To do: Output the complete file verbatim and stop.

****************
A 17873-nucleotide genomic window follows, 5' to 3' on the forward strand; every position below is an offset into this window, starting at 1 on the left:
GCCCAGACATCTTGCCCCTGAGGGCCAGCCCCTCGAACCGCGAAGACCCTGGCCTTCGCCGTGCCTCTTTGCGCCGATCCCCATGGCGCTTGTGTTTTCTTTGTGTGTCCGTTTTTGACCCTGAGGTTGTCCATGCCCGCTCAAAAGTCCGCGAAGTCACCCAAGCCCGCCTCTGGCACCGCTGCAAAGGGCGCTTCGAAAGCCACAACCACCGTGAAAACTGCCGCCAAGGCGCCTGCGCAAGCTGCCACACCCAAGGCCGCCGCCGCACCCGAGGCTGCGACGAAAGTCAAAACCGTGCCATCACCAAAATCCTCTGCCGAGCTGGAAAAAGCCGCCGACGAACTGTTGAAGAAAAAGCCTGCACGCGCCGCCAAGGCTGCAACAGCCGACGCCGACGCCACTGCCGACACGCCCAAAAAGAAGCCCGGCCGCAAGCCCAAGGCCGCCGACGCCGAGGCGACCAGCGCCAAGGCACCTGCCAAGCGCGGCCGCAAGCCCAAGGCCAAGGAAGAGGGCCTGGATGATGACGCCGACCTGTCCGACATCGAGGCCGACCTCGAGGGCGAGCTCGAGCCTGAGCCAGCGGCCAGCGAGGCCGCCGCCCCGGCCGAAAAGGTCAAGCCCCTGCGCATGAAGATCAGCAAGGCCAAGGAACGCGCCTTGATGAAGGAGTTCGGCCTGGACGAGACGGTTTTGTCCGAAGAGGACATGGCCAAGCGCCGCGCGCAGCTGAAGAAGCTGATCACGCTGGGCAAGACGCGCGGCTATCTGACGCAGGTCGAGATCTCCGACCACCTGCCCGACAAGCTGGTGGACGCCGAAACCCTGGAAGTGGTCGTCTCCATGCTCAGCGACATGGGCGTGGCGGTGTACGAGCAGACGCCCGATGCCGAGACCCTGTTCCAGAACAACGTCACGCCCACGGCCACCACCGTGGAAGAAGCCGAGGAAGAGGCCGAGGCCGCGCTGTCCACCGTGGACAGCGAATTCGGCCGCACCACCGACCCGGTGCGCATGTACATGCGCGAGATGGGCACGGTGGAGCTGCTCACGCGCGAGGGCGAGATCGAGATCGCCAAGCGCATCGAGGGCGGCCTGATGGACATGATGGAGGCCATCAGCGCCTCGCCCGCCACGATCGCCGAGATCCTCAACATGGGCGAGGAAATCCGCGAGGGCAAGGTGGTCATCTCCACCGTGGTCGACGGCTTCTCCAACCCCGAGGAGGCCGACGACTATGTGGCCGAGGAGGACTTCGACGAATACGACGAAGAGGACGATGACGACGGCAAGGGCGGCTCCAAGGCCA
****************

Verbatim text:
A 17873-nucleotide genomic window follows, 5' to 3' on the forward strand; every position below is an offset into this window, starting at 1 on the left:
GCCCAGACATCTTGCCCCTGAGGGCCAGCCCCTCGAACCGCGAAGACCCTGGCCTTCGCCGTGCCTCTTTGCGCCGATCCCCATGGCGCTTGTGTTTTCTTTGTGTGTCCGTTTTTGACCCTGAGGTTGTCCATGCCCGCTCAAAAGTCCGCGAAGTCACCCAAGCCCGCCTCTGGCACCGCTGCAAAGGGCGCTTCGAAAGCCACAACCACCGTGAAAACTGCCGCCAAGGCGCCTGCGCAAGCTGCCACACCCAAGGCCGCCGCCGCACCCGAGGCTGCGACGAAAGTCAAAACCGTGCCATCACCAAAATCCTCTGCCGAGCTGGAAAAAGCCGCCGACGAACTGTTGAAGAAAAAGCCTGCACGCGCCGCCAAGGCTGCAACAGCCGACGCCGACGCCACTGCCGACACGCCCAAAAAGAAGCCCGGCCGCAAGCCCAAGGCCGCCGACGCCGAGGCGACCAGCGCCAAGGCACCTGCCAAGCGCGGCCGCAAGCCCAAGGCCAAGGAAGAGGGCCTGGATGATGACGCCGACCTGTCCGACATCGAGGCCGACCTCGAGGGCGAGCTCGAGCCTGAGCCAGCGGCCAGCGAGGCCGCCGCCCCGGCCGAAAAGGTCAAGCCCCTGCGCATGAAGATCAGCAAGGCCAAGGAACGCGCCTTGATGAAGGAGTTCGGCCTGGACGAGACGGTTTTGTCCGAAGAGGACATGGCCAAGCGCCGCGCGCAGCTGAAGAAGCTGATCACGCTGGGCAAGACGCGCGGCTATCTGACGCAGGTCGAGATCTCCGACCACCTGCCCGACAAGCTGGTGGACGCCGAAACCCTGGAAGTGGTCGTCTCCATGCTCAGCGACATGGGCGTGGCGGTGTACGAGCAGACGCCCGATGCCGAGACCCTGTTCCAGAACAACGTCACGCCCACGGCCACCACCGTGGAAGAAGCCGAGGAAGAGGCCGAGGCCGCGCTGTCCACCGTGGACAGCGAATTCGGCCGCACCACCGACCCGGTGCGCATGTACATGCGCGAGATGGGCACGGTGGAGCTGCTCACGCGCGAGGGCGAGATCGAGATCGCCAAGCGCATCGAGGGCGGCCTGATGGACATGATGGAGGCCATCAGCGCCTCGCCCGCCACGATCGCCGAGATCCTCAACATGGGCGAGGAAATCCGCGAGGGCAAGGTGGTCATCTCCACCGTGGTCGACGGCTTCTCCAACCCCGAGGAGGCCGACGACTATGTGGCCGAGGAGGACTTCGACGAATACGACGAAGAGGACGATGACGACGGCAAGGGCGGCTCCAAGGCCA